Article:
So, even without the different spins on the strategic aim of Ming’s five tests, I have a problem with the conclusion to draw from them if Ming believed Mr Brown could ever pass them (and that’s a big ‘if’). On the bright side, though, after that Ming set out a much more convincing case for what the Liberal Democrats would actually do, and why. Of course the Liberal Democrats argued for higher taxation for public services in the ’90s, because the Tories had stripped public services to the bone. “And now taxes have gone up and some investment has been made” – but much of the money’s been wasted. Instead of raising more money, the Liberal Democrats will spend it better, cutting silly things that the government shouldn’t be spending the money on in the first place. I know there’s a spending review being conducted at the moment, with every lead Lib Dem spokesperson told to find things in ‘their’ department that the government should do less, or less expensively, or not at all. The aim is to save £15 billion for our own spending priorities – what, something like 2% of the total the government spends? And, after all, if an opposition party doesn’t want to be at least 2% different to the government, what are they there for? A related practical example of this sort of thinking comes in the ‘Green Tax Switch’, outlined again by Ming to shift the basis of tax away from people to pollution:
“By increasing green taxes we can change the behaviour of polluters at a time when action to combat climate change has never been more needed. And by increasing green taxes and abolishing generous tax subsidies that benefit the rich, we can afford to cut taxes for lower and middle income families. And remember what that means: by abolishing the 10 pence starting rate, by cutting the basic rate from 22 pence to 20, and by raising the top rate threshold from £38,000 to £50,000, we will cut the national income tax bill of 28 million people. More than two million of the poorest tax payers will come out of national income tax altogether. Don’t whisper it softly – shout it out loudly – Liberal Democrats would cut national income tax for those who need it most.”
Good stuff, though I would have phrased one clause there differently: saying we’d ‘abolish’ the 10p starting rate of income tax can sound like we’d just do away with that rate and have everyone who currently get some of their earnings taxed at just 10p taxed at the standard rate instead. That’s completely the opposite of what the policy actually means: we’d raise everyone’s tax allowances, so instead of paying 10p in the pound at the bottom end, you’d get to keep every penny up to that level. It’s what the following sentence is about, though that’s several clauses later, so it isn’t obvious – a key part of the boost to low- and middle-earners (individuals, as well as families). And Ming made a strong appeal for more votes, more seats and more influence, in the Scottish Parliament, the Welsh Assembly and in councils across Britain, not because we assume people’s support but because we work for it:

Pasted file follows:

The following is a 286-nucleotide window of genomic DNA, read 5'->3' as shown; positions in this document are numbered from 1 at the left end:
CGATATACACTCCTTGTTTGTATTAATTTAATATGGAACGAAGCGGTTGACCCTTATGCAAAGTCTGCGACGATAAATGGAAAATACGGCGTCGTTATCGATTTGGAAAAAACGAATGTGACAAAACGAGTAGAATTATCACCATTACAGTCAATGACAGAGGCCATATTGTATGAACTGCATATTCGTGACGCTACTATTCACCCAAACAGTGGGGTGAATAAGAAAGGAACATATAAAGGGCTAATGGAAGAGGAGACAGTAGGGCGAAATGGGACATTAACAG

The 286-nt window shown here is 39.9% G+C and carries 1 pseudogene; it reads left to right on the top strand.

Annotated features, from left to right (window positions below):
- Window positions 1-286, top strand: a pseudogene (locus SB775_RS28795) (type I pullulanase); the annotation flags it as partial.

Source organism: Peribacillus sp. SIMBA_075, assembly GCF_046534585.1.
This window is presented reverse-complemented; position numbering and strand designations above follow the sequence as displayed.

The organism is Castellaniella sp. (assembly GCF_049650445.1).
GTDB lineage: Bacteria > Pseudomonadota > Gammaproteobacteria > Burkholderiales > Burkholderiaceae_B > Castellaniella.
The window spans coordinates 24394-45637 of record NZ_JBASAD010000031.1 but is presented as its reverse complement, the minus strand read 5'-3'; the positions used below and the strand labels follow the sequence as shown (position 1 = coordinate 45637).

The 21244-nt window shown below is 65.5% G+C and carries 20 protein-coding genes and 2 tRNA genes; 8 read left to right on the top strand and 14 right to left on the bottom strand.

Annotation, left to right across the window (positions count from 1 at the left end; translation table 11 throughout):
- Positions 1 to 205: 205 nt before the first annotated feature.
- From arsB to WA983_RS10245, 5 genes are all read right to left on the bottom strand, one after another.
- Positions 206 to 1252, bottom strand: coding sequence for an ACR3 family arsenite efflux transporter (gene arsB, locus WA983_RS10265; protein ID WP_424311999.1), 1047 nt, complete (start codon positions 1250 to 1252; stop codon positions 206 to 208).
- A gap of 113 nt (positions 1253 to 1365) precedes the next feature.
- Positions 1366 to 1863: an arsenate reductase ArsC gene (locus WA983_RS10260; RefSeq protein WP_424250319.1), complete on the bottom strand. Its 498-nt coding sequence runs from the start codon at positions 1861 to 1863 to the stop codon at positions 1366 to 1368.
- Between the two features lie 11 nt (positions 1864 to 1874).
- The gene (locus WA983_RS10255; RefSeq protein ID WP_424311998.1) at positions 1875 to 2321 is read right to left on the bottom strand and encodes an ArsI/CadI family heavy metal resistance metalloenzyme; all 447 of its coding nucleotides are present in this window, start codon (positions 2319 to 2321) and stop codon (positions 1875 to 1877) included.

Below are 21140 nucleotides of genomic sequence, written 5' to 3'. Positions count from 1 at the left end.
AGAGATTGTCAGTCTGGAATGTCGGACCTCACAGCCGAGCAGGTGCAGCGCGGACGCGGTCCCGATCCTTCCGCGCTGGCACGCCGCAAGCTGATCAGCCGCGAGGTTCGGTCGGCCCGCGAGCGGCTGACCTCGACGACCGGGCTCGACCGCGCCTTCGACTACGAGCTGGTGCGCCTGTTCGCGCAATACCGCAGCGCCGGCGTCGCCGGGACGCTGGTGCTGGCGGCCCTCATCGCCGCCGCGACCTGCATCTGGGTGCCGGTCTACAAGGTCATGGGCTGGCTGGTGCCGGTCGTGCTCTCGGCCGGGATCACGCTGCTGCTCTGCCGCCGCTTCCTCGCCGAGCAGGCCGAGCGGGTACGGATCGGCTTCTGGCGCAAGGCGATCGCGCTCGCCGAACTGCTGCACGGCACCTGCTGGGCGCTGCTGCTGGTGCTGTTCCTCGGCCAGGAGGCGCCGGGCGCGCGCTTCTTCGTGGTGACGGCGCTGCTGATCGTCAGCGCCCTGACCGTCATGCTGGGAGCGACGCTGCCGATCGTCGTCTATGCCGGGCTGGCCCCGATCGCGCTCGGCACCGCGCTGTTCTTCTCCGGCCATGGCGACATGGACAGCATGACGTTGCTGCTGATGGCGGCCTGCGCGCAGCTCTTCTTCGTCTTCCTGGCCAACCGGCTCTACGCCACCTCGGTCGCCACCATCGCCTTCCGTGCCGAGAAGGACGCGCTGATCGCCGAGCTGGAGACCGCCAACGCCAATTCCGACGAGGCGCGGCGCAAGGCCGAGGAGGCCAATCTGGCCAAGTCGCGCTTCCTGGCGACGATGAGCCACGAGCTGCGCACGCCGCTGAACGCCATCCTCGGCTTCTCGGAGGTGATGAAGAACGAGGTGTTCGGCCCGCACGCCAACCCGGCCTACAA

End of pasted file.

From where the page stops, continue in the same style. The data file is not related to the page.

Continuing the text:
“Governing is an honour. And it’s an honour that we should never take for granted.
“I’m not content to lead a party whose sole purpose is opposition. Our clear direction must be government.
“We want to govern, not because we think we were born to it like the Conservatives.
“We want to govern, not because we want to control people’s lives like Labour.
“We want to govern to give power back to the people.
“And our ambition is to create a different kind of government.
“A government elected by a system where every vote counts.
“A government that frees people to make their own choices.
“A government that’s compassionate and dedicated to the people it serves.
“A government that safeguards the environment for the next generation.”
And what about this ‘hung Parliament’ spin?

All Liberal Democrat Leaders face the torture that, if they finally manage to get some press attention, the only question anyone wants to ask is ‘So, are you really a Tory or a Labourite?’ when we are, in fact, Liberal Democrats. Finding an answer to ‘the hung Parliament question’ is a strategic necessity if we’re ever able to get across why people should vote for us, rather than jump to one of the two authoritarian, illiberal parties. No Leader has yet gone with my preferred answer of setting out why they have much more in common with each other than us, and suggesting they get into bed with each other instead. When Paddy Ashdown was Leader, he had at one point a little circle of advisors nicknamed ‘the Bungee Group’; he would jump off the bridge with another thrilling new wheeze, and they would pull him back. I suspect the elastic snapped in the mid-’90s when he became so excited at the prospect of Mr Blair. When Charles Kennedy was Leader, he took a much simpler, more straightforward line on coalitions: a firm no. I have to admit, that position was much more to my taste – ‘they’re both bastards, so we should stay clear and vote on the issues’. Besides, all this talk of potential hung Parliaments becomes an even more obvious waste of time when the morning after election day comes and, shock, horror, just as usual there is one party with a majority and all those silly questions were irrelevant. Of course, it still comes up, and it came up last year, too (as much as four years out from the next General Election. That may be a record), during the Lib Dem Leadership election. And true, none of the three candidates were anything like as emphatic as Charles’ position, and all three left open the possibility of a coalition if the most stringent circumstances were met, even if Ming (having learnt from our 1987 and 1992 election campaigns in particular being distracted into nothing but questions over ‘Would you back Labour, or would you back the Conservatives?’) tried to block off discussion by announcing that he simply wouldn’t answer the question. I may sound critical, but long-term readers may have noticed this is the first time I’ve not shimmied round the question on here, too; I’ve just not drawn attention to myself by announcing it.